by Danton Remoto
I’ve been teaching for 22 years – the longest job I’ve had. This will be my last year of teaching. I will take sabbatical leave beginning April 2009 – a paid leave for one year that senior professors take every seven years, to sleep the sleep of the and come back to school fully energized. But in my case, I will not just sleep and read and gain weight. I will spend my sabbatical leave organizing Ang Ladlad’s campaign, and my own political campaign, for the May 2010 elections.
But because I stayed here longest, that means I love this job. I admire those who’ve spent 30, 40 years teaching without repeating themselves. They’ve taught for 30, 40 different years, not just one year repeated 30, 40 times. Teachers like the now-departed Dr. Doreen G. Fernandez and the retired, but still teaching, Professor Emmanuel “Eric” Torres come to mind. Both have taught with us at the English Department of the Ateneo de Manila University.
Doreen and Eric were poles apart in their teaching style and temperament, but both taught with intensity and depth. They taught with the books closed, without the help of a pair of crutches called Cliff Notes. It was because, as National Artist Rolando S. Tinio would put it, they have digested the images, the textures, the very smells of the poems, stories, essays and plays they taught. In short, the texts lived in their guts.
They evoked imagination and wonder from their students, feats that only a few teachers could now do, even with the aid of Power Point or worksheets. And even after they retired they read ravenously and continued writing, unlike some fossils in academe that have stopped reading ages ago. Or whose main source of lectures is your friendly Cliff Notes, or secondary texts they so assiduously preserve in their yellowing notebooks. Or who have fossilized further and turned into ancient administrators, who have slotted the academic space into their own fiefdoms, in a bizarre parody of the worst in our political life.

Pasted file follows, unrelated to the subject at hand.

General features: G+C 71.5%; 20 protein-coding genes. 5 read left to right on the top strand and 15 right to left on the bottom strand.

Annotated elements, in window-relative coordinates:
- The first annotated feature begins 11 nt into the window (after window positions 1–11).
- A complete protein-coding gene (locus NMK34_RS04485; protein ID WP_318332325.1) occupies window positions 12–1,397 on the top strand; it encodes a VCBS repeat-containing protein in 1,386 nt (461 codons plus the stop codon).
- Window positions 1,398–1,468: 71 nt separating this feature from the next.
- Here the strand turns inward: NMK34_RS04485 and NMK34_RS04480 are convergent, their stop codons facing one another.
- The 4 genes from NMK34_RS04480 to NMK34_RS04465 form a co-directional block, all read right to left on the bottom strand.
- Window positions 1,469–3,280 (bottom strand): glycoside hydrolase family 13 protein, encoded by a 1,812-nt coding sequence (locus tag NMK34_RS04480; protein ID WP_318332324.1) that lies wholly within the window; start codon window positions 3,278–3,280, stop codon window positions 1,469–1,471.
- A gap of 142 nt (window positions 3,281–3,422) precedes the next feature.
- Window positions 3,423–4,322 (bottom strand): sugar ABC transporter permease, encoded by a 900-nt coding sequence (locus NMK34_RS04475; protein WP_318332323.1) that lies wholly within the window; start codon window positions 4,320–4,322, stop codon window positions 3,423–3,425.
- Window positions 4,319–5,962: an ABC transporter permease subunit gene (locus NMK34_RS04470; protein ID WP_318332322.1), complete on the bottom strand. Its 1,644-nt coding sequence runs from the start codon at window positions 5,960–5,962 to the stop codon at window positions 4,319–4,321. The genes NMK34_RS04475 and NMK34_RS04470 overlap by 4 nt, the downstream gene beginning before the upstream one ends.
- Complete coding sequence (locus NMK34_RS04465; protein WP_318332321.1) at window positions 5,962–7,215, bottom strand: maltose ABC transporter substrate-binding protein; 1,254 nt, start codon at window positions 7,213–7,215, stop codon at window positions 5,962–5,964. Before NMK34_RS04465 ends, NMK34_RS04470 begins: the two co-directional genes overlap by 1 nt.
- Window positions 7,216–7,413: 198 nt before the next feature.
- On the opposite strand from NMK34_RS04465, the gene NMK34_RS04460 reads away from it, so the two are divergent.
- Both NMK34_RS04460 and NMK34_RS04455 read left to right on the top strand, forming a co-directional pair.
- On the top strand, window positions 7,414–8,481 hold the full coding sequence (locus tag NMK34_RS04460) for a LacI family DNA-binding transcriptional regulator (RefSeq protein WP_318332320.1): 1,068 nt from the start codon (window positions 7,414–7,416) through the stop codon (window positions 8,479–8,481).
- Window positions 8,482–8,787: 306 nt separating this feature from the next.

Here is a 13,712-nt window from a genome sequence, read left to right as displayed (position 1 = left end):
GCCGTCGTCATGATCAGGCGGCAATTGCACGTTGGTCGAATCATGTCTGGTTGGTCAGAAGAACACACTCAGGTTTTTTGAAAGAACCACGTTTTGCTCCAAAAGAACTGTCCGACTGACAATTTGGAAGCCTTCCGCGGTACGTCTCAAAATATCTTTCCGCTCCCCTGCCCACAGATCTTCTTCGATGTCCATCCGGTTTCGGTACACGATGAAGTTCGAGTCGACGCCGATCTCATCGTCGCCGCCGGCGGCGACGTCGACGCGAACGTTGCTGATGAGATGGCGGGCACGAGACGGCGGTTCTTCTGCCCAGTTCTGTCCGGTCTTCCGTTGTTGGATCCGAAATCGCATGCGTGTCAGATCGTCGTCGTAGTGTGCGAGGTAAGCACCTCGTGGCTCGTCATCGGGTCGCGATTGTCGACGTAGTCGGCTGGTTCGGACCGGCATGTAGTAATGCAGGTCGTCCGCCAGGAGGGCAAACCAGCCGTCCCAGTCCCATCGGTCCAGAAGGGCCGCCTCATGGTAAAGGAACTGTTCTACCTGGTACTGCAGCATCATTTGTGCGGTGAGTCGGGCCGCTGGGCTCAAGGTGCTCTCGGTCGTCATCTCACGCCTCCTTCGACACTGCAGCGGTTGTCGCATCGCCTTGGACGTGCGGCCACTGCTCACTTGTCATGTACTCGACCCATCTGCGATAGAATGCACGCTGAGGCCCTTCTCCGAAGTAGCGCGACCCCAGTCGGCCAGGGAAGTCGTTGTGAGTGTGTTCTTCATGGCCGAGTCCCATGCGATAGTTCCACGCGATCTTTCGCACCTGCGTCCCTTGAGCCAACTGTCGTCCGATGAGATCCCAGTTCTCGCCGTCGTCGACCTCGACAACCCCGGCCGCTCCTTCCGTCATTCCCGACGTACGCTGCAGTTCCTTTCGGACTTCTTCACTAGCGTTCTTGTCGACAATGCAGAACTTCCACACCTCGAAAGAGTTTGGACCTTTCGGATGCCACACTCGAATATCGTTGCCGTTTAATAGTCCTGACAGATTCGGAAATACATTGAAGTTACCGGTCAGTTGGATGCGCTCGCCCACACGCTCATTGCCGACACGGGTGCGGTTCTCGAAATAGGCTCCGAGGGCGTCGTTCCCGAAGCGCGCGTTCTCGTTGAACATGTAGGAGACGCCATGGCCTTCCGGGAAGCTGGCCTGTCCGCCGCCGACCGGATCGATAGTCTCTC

The past 22 years just flew. As the poet Andrew Marvell put it in his poem, “To His Coy Mistress” – “And at my back I always hear, / Time’s winged chariot hurrying near.”
With the passage of years, two things have remained constant with me. First, as stationery I once saw said: “A teacher’s work is aardvark.” And second, from the great man Goethe: “We only learn from those we love.”
Students love teachers who listen to them – not only to their difficulties with the past perfect tense or the reading (because we read five novels in my freshman merit class), but more important, their difficulties in making that transition from childhood to adulthood. We were young once, many summers ago, and confused. Thus, we are all too familiar with the pains of growing up: of moving into the skin of a young adult, with its many, bewildering changes.
The following are stories I’ve heard from all over, since I also go around the country to give free talks on the teaching of Literature and Creative Writing, or to give speeches to campus editors, student council leaders, and students. Everywhere, these young people are the same, burdened by the same fears and dreams.
Larry was ten years old when he first heard his parents quarreling in their room. In his pajamas, he stepped out of his room and peeked into their room. He saw his father beating up his mother, whom he adores. It broke him. Until now, in college, his one wish is for his father to die – perhaps by a dread disease, or one fatal accident. Until now his father still beats up his mother, suspecting her of having a younger lover. Before he goes to sleep at night, he slips a knife under his pillow, listening to the angry voices in the night.
Rhoda is the only daughter of wealthy parents who have since separated. Her strict father drives her to school every day, and promptly fetches her after her afternoon classes. Once, he saw her talking to a boy near the driveway of the school. She turned pale when she saw her father. In the car he was quiet, unusually so, but when they reached home, he dragged her out of the car, dumped her in her room, and began slapping her, calling her a “whore,” like her mother. The mother had dumped her father earlier and emigrated to the U.S.